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Solicitation Letters - "You've been sued"


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Thought I'd provide some useful current info on bankruptcies.

Technology. Yes, it can be wonderful, but it's also a headache. There 3,007 counties, boroughs and parishes in the US that have courts and then 1,000s of municipalities that operate their own municipal courts. All records are digitized now, and many records can be viewed online and attorneys can file electronically in the majority of those counties and muni courts.

There are several companies that "data mine" that info and sell it. Specifically, they sell it to bankruptcy mills.

What is a bankruptcy mill?

You know how cars are made on an assembly line? Well, bankruptcy mills assemble your bankruptcy petition in the same way.

When a law suit is filed against you, you are likely to receive a half dozen to a dozen advertisements from these bankruptcy mills and often you'll receive them before you get served with a copy of the summons and complaint.

The process starts when you call the number on the letter. Someone will read from a script, "Blah, blah, blah" and ask you for a 7- or 9-digit code. Then they will hand you off to an intake attorney. The intake attorney's job is to sell you something, anything, and like all good sales people, they use top-down selling starting with a Chapter 13.

Why? Because Congress limits what attorneys can charge for preparing a bankruptcy petition, but in the case of Chapter 13, they can charge you for billable work and include it in your payment plan. Yeah, that's right. They profit off of a Chapter 13 but generally lose money on a Chapter 7. If they can't get you into a Chapter 13, they'll try to get you into a Chapter 7 and if they can't do that, they'll try to get you into a debt settlement/debt negotiation thing.

Once you sign up, you'll be handed off to a customer service rep who will hound you for the documents necessary to prepare your petition, and then you'll be handed off to the attorney will actually file your petition and then handed off a legal assistant or maybe even a paralegal who will deal with you to the end.

They offer payment plans which are very attractive, but also very misleading.

The bankruptcy mills are very cold and impersonal. The customer service reps spend 7 hours a day in 15-minute blocks calling clients to get documents. They don't care that you work. If they schedule a phone conference (often called a "meeting") at 2:00 pm and you're at work and can't answer your phone, or your phone has bad reception in your work-place, or you're at home and can't get to your phone in time, then it sucks to be you. If you call back, the customer service rep is likely in another "meeting" because they're job is to call as many clients as possible during the day, so you'll have to wait another week to talk to them, or even longer if you're considered to be a "slow pay."

To talk to an attorney or paralegal, you'll have to make it past the "gate-keepers" who screen all calls.

The point being, if you decide to file bankruptcy -- and some people should given their circumstances -- you would do well to go with a small law firm of 2-7 attorneys. Your team -- the attorney and a paralegal/legal assistant -- will see you through from beginning to end without changing hands 20 times, and they'll be more accessible and responsive to your needs and that alone is worth it.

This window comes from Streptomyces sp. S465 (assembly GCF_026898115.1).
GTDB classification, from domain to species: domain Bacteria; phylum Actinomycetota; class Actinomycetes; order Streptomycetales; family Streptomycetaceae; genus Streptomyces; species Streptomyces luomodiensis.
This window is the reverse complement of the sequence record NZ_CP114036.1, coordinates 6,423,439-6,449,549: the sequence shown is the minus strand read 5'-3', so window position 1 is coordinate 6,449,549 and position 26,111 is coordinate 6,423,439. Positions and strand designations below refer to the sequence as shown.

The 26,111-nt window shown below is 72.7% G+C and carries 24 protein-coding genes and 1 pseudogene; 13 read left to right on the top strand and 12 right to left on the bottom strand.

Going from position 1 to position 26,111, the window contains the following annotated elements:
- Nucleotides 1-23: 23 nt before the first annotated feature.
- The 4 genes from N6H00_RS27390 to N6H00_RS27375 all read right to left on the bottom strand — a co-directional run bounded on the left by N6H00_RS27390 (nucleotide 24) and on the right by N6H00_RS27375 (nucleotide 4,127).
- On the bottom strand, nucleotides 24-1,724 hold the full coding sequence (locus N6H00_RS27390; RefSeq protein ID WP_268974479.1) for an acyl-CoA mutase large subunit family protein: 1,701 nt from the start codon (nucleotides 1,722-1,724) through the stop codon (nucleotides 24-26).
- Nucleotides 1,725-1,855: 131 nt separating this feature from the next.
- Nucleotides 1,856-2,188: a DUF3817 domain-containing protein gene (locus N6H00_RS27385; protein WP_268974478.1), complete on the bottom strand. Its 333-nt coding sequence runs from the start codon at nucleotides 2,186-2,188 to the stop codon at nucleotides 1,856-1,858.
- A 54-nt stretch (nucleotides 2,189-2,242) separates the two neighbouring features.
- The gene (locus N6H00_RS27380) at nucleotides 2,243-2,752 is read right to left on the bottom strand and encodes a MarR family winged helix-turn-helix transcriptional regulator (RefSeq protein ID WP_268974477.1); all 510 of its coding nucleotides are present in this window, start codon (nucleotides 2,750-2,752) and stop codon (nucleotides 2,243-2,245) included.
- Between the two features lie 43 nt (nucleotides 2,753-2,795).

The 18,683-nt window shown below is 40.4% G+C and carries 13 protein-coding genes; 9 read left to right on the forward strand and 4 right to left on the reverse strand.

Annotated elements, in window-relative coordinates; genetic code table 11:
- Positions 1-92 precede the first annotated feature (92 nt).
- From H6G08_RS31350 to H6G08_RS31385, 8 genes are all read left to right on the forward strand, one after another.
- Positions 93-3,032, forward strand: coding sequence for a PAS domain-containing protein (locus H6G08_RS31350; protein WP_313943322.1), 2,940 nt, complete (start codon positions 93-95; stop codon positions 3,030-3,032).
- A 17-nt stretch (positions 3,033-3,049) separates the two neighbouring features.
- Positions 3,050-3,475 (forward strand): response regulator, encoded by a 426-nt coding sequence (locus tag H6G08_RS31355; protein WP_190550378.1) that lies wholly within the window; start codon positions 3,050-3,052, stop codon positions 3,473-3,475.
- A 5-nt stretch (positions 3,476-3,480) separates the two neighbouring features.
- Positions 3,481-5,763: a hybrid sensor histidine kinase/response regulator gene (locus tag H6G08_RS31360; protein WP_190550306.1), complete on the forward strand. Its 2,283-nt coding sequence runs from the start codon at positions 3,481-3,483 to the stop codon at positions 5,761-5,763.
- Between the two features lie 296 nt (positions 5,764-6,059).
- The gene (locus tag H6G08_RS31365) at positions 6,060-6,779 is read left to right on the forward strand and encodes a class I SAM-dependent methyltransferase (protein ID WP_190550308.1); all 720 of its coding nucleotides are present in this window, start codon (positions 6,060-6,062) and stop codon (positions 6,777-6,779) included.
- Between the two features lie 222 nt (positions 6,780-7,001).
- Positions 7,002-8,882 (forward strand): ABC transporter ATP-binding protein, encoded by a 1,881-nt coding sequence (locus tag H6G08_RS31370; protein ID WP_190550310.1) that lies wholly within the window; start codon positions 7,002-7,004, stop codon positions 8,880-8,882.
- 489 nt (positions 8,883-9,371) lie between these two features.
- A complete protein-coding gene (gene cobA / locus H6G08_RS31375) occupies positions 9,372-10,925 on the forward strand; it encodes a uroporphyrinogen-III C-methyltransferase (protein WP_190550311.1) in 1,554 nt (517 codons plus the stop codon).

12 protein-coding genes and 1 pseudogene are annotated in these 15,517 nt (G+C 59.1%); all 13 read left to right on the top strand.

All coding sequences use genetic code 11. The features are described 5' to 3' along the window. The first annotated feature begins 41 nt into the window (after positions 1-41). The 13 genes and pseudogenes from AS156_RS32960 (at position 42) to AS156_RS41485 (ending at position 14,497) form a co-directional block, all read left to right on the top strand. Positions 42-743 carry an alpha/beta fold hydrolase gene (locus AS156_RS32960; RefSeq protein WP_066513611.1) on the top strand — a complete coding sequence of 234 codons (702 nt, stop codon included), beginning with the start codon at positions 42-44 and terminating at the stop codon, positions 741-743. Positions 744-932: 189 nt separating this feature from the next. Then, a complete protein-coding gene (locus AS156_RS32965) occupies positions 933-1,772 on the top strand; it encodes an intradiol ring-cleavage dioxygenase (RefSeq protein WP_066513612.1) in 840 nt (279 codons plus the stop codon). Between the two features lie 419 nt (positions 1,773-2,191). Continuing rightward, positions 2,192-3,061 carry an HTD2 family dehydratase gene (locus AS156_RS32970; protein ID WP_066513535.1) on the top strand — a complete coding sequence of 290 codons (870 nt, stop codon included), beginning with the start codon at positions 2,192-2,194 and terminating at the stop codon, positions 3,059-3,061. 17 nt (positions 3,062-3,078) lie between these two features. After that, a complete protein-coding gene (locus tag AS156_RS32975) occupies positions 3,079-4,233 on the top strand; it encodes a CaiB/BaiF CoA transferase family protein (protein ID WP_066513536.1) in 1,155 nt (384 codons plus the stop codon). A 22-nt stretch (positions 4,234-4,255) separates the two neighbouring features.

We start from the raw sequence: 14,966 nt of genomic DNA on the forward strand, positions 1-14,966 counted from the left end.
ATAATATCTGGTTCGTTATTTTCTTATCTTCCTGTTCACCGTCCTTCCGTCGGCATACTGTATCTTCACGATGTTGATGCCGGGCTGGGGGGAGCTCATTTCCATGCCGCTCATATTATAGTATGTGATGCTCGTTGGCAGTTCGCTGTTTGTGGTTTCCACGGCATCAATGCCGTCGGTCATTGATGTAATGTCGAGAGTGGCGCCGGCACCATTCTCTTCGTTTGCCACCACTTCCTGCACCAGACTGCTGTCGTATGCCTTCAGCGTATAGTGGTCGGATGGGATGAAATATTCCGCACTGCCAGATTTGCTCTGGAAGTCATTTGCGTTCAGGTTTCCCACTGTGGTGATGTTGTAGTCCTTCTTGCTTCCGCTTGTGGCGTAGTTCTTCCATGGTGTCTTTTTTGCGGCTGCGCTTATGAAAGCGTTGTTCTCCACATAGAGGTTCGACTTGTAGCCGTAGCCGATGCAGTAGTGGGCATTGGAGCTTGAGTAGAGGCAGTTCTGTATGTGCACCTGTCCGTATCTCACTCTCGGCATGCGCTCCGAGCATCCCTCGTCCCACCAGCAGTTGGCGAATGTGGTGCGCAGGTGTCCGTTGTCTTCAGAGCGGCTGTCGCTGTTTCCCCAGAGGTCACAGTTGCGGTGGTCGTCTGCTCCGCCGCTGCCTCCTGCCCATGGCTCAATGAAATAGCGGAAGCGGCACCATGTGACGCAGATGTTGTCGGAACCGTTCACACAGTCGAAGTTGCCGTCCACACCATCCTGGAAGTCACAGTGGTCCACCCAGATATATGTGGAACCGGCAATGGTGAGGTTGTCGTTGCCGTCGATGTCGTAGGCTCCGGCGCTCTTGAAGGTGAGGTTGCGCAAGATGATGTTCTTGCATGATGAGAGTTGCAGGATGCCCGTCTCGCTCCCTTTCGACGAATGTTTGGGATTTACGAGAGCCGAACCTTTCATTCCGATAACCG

If at some point you decide to cancel and not file bankruptcy, don't expect to get a refund on any money you paid toward your retainer, filing fee, or court costs.

I'll address 13s, 7s, and debt settlement in other posts.




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In response. . .

I do not take issue with your concerns over the use of mill firms.  Some are good and others are bad.  We have several such firms in my State that are under scrutiny by the bankruptcy court, but others do just fine.  The consumer needs to interview and research many attorneys before making a choice.  If it is a "simple" case, a good mill firm may be just fine.  We get plenty of referrals from the good ones.  A good mill firm will recognize a case that is not "cookie-cutter" and send it to a firm more suited to handle it.

I do take issue with this:


“Congress limits what attorneys can charge for preparing a bankruptcy petition. . .”

This comment is absolutely false.  Congress has nothing to do with what an attorney can and cannot charge.  That is up to the free market with oversight by bankruptcy court judges.  A Chapter 7 is typically less expensive than a Chapter 13, as a Chapter 7 is over in about 4 months.  Chapter 13s run 36 to 60 months.  What attorney in his/her right mind would agree to represent someone for up to 5 years for a mere $2,000?  Certainly not me. Further, some bankruptcy courts have set what is called a “no-look fee" for Chapter 13s.  If an attorney charges more than such a fee, the attorney must file a fee application and it is up to the judge (not Congress) to determine the reasonableness of fees.

I also take issue with this:


“If at some point you decide to cancel and not file bankruptcy, don't expect to get a refund on any money you paid toward your retainer, filing fee, or court costs.”

If a client elects to “fire” the attorney, the client is entitled to the return of any unearned retainer and the return of court costs that have not been paid out.  Certainly, the law firm is entitled to be paid for the time it put into the file before it was “fired” (we don’t work for free - nor should we be expected to work for free).  Further, if the client takes issue with the amount of funds returned, he/she can call the State Bar for assistance.  



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